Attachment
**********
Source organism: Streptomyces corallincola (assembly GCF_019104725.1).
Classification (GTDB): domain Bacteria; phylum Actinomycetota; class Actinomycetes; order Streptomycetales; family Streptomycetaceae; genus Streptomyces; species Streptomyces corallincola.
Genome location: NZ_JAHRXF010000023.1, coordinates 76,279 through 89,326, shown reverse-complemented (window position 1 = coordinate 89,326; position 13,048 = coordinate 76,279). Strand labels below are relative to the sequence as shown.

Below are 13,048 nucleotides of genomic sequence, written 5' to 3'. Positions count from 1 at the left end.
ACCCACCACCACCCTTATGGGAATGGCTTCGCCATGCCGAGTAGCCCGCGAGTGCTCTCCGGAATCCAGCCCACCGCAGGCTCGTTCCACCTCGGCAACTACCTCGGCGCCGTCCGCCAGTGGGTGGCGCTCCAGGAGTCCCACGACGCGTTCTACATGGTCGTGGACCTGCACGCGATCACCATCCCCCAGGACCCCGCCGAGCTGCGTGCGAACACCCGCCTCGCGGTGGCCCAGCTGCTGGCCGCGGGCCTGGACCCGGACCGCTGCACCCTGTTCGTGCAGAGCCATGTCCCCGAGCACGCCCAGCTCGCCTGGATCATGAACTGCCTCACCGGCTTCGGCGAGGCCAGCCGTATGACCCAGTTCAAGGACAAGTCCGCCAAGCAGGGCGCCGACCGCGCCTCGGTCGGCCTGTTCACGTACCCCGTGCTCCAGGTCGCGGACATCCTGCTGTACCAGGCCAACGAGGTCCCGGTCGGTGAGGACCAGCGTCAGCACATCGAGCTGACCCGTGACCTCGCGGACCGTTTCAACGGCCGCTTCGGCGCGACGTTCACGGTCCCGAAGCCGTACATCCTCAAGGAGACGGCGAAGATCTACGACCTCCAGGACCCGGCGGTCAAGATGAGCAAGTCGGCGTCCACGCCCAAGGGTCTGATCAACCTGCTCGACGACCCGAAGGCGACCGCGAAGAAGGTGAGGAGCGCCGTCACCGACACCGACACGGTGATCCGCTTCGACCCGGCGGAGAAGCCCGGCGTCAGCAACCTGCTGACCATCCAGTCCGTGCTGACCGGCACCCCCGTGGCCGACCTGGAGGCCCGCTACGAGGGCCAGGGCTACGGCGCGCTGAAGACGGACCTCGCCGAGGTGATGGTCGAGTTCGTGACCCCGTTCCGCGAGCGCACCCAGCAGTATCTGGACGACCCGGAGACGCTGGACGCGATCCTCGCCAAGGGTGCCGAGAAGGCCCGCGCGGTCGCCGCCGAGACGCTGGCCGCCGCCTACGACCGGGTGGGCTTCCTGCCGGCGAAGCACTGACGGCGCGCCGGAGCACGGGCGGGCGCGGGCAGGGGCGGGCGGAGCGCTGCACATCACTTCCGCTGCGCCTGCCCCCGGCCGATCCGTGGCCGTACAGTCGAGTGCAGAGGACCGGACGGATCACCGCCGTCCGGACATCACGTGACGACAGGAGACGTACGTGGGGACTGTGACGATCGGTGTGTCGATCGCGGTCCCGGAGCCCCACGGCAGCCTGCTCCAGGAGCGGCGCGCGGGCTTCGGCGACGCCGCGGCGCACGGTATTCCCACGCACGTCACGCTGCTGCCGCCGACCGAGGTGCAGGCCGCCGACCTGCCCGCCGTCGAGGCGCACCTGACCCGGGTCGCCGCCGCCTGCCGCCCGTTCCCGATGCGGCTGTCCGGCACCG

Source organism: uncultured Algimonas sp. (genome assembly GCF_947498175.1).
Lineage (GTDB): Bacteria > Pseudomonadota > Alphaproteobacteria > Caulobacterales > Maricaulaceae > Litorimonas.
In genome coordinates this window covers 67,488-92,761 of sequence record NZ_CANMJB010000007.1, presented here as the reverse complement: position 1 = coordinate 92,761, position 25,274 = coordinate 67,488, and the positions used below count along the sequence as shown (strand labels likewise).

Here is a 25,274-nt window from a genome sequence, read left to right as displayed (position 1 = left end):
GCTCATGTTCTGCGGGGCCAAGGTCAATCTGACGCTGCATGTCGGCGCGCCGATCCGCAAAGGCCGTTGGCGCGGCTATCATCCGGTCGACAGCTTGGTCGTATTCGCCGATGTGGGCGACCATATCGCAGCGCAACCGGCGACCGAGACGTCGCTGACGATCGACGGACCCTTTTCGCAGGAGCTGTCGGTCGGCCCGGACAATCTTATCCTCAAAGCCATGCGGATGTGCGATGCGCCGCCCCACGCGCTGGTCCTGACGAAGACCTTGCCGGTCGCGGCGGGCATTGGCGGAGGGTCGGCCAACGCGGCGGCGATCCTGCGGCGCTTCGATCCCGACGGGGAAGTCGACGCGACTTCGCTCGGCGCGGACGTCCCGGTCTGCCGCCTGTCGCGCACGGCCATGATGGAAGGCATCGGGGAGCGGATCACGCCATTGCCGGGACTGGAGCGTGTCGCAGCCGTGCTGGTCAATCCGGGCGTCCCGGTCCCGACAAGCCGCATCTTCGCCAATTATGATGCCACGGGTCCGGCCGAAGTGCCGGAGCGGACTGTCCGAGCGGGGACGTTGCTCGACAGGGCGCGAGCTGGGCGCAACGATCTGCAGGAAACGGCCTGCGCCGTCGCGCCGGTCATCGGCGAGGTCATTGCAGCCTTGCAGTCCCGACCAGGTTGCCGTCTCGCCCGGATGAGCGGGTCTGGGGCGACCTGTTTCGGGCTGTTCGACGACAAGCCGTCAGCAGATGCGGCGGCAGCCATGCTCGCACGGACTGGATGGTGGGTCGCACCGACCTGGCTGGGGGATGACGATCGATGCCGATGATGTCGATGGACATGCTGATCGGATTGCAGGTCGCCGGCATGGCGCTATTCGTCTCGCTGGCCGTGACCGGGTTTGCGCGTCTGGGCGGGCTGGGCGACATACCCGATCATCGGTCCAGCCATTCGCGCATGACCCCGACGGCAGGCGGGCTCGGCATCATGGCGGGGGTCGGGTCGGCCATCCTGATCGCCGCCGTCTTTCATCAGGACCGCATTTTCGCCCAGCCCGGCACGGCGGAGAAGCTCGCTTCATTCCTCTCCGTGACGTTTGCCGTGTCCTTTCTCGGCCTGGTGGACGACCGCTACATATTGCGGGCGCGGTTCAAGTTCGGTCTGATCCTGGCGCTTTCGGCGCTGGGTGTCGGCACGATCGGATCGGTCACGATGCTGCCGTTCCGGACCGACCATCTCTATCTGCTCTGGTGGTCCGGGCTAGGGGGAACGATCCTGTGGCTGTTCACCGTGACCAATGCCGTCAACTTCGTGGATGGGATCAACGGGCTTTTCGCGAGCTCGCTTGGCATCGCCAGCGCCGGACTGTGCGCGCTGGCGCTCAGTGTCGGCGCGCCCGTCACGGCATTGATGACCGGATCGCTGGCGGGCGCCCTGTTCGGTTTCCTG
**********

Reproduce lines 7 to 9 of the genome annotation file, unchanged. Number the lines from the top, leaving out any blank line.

Lineage (GTDB): Bacteria > Pseudomonadota > Alphaproteobacteria > Caulobacterales > Maricaulaceae > Litorimonas.
In genome coordinates this window covers 67,488-92,761 of sequence record NZ_CANMJB010000007.1, presented here as the reverse complement: position 1 = coordinate 92,761, position 25,274 = coordinate 67,488, and the positions used below count along the sequence as shown (strand labels likewise).

Here is a 25,274-nt window from a genome sequence, read left to right as displayed (position 1 = left end):